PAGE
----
Episcopal Church in the Philippines seeks to strengthen teaching of Community Values in Church Schools

Mar 27, 2024

Teaching Community Values in Church Schools in the Philippines

Last week, ABM and AID had the pleasure of a visit by two members of the Episcopal Church in the Philippines (ECP) – Provincial Secretary, Attorney Floyd Lalwet, and Deacon Naliza Beswilan. Naliza teaches at the Trinity University of Asia in Quezon City, the Philippines. Both visitors are in Australia to visit Anglican schools and learn more about the chaplaincy program in the schools.

At a meeting attended by ABM and AID staff, Attorney Lalwet outlined both the challenge that the church is facing and the church’s vision for addressing the challenge.

“Recently, we have come to accept that one of the threats to our mission of community building is the education system we have.”

Floyd shared about his own experiences as a younger person. “There was a time when most of my village were farmers, with the same concerns, issues and aspirations. It was very easy then to mobilise the whole community. For example, I joined the entire village in pitching together in 1974 to build a house for a newly married couple in the village.

“As the years went by, people went to school, university, and joined professions. You would have thought this would benefit the community as various skills and knowledge complemented each other, but it actually contributed to a weakening of the values of community as economic segregations and walls of division were established.

“We realised we have a role to play here. The fault was ours. It was in our capacity to impart the values needed for community advancement.

“The ECP has more than 25 schools all over the country. But we need to re-frame the mission of our schools.

“At a meeting last week, we talked about what kind of values, what kind of communities we want to see. Let me give you an example. Andrew, a valedictorian at one of our church international schools went on to study medicine at the University of the Philippines. He topped the medical board examinations then did postgraduate studies at Emory University. This cv guaranteed him an exalted place in the medical profession but he opted to practice medicine in the rural town of Sagada in the Mountain Province. This is the kind of person we want to see graduating from our schools.

“Another graduate of our church schools went on to study nursing at the prestigious St Luke’s School of Nursing in Manila. Most graduates of this school end up going to the United States to work, as they are in very great demand. But, instead of going overseas, she married an ECP priest, went with him to a remote rural village, and opened a dispensary there where she treats her patients for free.

“These two people see their degrees as a vocation, and their skills as a gift to be shared. But these two are very much exceptions to the rule. In re-framing our schools, we want to produce more of these kinds of graduates. We want to impart the Five Marks of Mission[1] in our schools.

“Our schools have always been a big part of the mission of the church. But in the 1970s, the schools were encouraged to gain independence, as they sought their own sources of funding. But in doing this, their connection to the work of the church weakened. They became regarded as a “service arm” of the church. Some also became the most expensive schools in the community and were out of reach of poor families.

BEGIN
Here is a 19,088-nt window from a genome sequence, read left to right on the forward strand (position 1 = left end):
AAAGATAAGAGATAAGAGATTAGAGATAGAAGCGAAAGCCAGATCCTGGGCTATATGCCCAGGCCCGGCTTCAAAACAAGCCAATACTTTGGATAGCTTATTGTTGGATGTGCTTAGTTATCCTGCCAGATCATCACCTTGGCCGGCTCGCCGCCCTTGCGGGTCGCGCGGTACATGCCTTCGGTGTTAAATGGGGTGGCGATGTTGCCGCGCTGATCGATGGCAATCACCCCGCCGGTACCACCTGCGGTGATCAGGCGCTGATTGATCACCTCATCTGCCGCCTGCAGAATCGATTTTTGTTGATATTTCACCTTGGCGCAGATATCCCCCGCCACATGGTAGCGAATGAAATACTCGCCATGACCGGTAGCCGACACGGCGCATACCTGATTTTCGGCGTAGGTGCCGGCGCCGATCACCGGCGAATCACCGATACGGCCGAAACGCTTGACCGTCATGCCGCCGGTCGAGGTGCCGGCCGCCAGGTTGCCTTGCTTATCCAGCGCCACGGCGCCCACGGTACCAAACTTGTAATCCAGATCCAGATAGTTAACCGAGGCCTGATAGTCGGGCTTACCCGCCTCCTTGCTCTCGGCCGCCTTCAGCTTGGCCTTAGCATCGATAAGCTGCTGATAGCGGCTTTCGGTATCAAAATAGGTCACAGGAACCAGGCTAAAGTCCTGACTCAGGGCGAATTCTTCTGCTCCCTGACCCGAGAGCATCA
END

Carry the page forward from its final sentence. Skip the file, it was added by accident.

“We found it increasingly hard to set up even a basic level of spiritual foundation in the schools, where academic success increasingly came to be defined as achievement of possession, power and privilege.

“Now, our schools are recognising that there is a problem with this emphasis on individual development and individual achievement. But, how to proceed?

“Except for our bigger schools which can afford full-time chaplains, chaplaincy in the ECP schools was mainly a token program where Seminary interns worked for 6-12 months and then went on to other positions in the church. These interns were not trained in school chaplaincy. Many of our schools use this model, and only a couple have trained, full-time chaplains.

“So, this is why we are here in Australia. We need to partner with schools that have a more developed Christian education focus. We really need to live out the Five Marks of Mission. We see these partnerships, through the existing relationship between ECP and ABM, as being two-way. Australian school chaplains can share their expertise with us, and in turn, contact with the ECP schools will enrich the values of the Australian schools.

“We want parents to send their children to our schools because of the values our schools are imparting. And we want to increase the number of enrolments, so that this will lead to a lowering of fees, enabling greater affordability for ordinary people.”

We ask you to pray for the success of the mission of Floyd and Naliza in Australia and for the future of the Episcopal church schools in the Philippines. They have particularly asked our prayers for:

  • God to enable the ECP institutions and communities to look upon their work as vocation
  • Skills learnt at the schools to be shared with others for the greater good of the community.

You can learn more about one of these ECP schools that ABM AID is supporting through funding and prayers here: https://www.abmission.org/projects/the-philippines/enhancing-primary-education-ecare/

[1] The Five Marks of Mission of the Episcopal Church in the Philippines can be found here: https://ecphilippines.wordpress.com/five-marks-of-mission/